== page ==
Should prayer be allowed before high school football games?


Say Yes

(1316 votes)



Say No

(1378 votes)


2694 total votes

Comments do not represent the opinions of the Chattanooga Times Free Press, nor does it review every comment. Profanities, slurs and libelous remarks are prohibited. For more information you can view our Terms & Conditions and/or Ethics policy.
wyldmon said...

If it worked, kids wouldn't get hurt.

August 23, 2012 at 5:59 a.m.
JustOneWoman said...

I am simply amazed at how many people in this area have been dumb downed. Civics in any school teaches facts about the constitution. At this post, 83% said yes, they would be willing to give up my freedom of religion, which means they don't understand that they give up their own freedom in the process. Very sad for our area that we have so many ignorant people. Thankfully, our forefathers put that freedom first, before the right to bare arms. Pray where you like, but keep it out of government and schools. If taxpayer money is involved, then no religion is to play a part. You can think your sky daddy will protect us all, but I choose not to, and refuse to have YOUR religion mandated on me.

Why is it that Christianity is the only religion that solicits?

August 23, 2012 at 9:16 a.m.
u4icmusic said...

The constitution is clear on the speration of church and state. Every school that goes against the law is eventually stopped from public prayer. You can pray all you want, whenever you want, but not at public school games where not all players are Christians. Just because the school has been doing this forever and the local community agrees with it, doesn't make it right, or legal. It must be stopped now.

August 23, 2012 at 9:39 a.m.
redbull247 said...

What shoddy reporting!! It appears all Ms. Haman wants to do during her time with the Free Press is ride around town finding stories that will stir up the miniscule liberal base in the Chattanooga area. No information/investigation on the basis of this claim? No background information on Coach Mariakis and how long this practice has been going on? You would think since the Times Free Press put two "reporters" on this story they would have a little more facts available. It's a sad day when this is the quality of story that comes from the Times Free Press building. This paper is heading downhill a lot faster than I thought....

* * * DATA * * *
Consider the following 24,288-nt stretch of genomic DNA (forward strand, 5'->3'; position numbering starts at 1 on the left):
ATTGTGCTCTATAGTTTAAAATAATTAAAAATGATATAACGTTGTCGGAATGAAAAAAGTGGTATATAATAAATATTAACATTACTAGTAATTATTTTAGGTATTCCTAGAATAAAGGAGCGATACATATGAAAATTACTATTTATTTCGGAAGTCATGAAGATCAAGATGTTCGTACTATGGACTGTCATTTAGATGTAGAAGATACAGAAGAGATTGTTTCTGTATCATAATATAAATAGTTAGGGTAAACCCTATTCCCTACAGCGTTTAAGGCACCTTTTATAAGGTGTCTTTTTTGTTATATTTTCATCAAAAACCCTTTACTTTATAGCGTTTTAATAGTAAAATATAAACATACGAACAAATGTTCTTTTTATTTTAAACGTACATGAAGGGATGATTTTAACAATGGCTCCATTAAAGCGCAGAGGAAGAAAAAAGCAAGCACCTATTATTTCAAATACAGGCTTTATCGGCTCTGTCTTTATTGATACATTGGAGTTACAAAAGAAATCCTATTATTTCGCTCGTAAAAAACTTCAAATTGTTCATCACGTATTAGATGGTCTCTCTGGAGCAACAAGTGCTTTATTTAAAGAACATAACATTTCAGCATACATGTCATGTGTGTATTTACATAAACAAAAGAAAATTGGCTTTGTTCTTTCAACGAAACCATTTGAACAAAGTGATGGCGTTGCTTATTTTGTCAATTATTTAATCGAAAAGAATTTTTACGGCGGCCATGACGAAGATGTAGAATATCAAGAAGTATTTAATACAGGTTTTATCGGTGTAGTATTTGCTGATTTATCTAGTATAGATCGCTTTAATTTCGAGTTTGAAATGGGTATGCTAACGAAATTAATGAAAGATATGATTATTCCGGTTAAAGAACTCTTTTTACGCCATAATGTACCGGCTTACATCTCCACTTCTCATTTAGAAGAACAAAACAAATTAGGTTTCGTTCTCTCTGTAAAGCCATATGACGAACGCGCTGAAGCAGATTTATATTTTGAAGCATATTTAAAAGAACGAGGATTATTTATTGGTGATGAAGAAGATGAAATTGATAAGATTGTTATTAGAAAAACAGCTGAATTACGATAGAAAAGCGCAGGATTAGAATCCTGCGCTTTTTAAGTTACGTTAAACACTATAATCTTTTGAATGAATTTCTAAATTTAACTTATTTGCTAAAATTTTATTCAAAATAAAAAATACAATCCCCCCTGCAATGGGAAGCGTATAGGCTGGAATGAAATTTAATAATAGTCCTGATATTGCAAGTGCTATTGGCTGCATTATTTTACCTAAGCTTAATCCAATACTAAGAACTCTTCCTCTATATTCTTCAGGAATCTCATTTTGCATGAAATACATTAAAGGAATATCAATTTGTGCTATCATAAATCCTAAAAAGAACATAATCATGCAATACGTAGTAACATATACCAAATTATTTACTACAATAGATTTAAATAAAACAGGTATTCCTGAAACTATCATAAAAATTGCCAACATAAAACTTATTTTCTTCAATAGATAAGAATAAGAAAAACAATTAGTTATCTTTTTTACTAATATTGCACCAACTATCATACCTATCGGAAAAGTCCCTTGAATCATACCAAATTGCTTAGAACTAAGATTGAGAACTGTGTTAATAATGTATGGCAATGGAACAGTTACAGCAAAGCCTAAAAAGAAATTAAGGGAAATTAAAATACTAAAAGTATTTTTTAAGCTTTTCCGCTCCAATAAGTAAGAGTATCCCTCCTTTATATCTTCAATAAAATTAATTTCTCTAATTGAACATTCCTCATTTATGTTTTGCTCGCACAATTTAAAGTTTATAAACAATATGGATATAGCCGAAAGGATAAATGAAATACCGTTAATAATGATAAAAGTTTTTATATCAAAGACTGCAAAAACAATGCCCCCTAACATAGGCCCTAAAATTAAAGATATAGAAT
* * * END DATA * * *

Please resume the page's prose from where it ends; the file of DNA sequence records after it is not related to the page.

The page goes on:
August 23, 2012 at 11:03 a.m.
khelms2316 said...

I think this is absoulutely ridiculous. I graduated from Ridgeland. Coach Mariakis was an amazing football coach. I think people need to think long and hard of how they are the way they are and WHO they are in this world. I might not go to church, but I do believe in God, and I do pray everyday. This world is cruel and ridiculous. Who cares, don't like it, don't pray. But the students have a mind and mouth of their own and you know what, God is with them on that football field, he's with them at home, in class, with their friends, and when they get hurt.. HE is the one who heals them... So, this right here is by far one of the most ridiculous things I have heard!!!!

August 23, 2012 at 11:16 a.m.

What business does Freedom from Religion have in writing a letter to the Walker County school system regarding one complaint about a football team receiving pre-game meals at a church and being encouraged to attend an FCA camp? Please inform me of where in the US Constitution that the 'Freedom from Religion' clause is?

I must be mistaken, but Amendment 1 allows you to practice whatever religion you choose. No one is forcing anything down these kids and by the letter stirring up the liberal-minded minority, they're hurting the support system of one of our community's schools. Without willing volunteers, these players would not have a support structure or place to eat before games.

I don't see the Atheist organizations coming down here to provide pre-game meals. Perhaps they should re-read the Constitution and evaluate their 'intolerant' positions.

I'll be at my favorite restaurant today praying before my meal...and they're welcome to write a letter to me, or the business I'm in, or the county government that I'm in informing them that praying before my meal offends their organization. That's okay because their Freedom From Religion organization is offensive to me.

And in the end, what's in it for them anyways? Why stir up this trouble? Because when you die, what's the point right? Wouldn't it just be easier to ignore all of us 'simple-minded' religious folk?

August 23, 2012 at 11:42 a.m.
Nemesis said...

khelms2316 would you support proselytizing by a Buddhist coach at Ridgeland? or a Wiccan coach? How about a Muslim coach? The schools have one job and that's to educate children not proselytize for any religion. Considering that Ridgeland only has a 57% graduation rate I suggest they spend their time attempting to educate and retain students instead of involving them in religious activities. Both of my sons attend Ridgeland and are atheists. They have to keep quiet about their about NOT having any religious beliefs for fear of persecution both by other students AND teachers.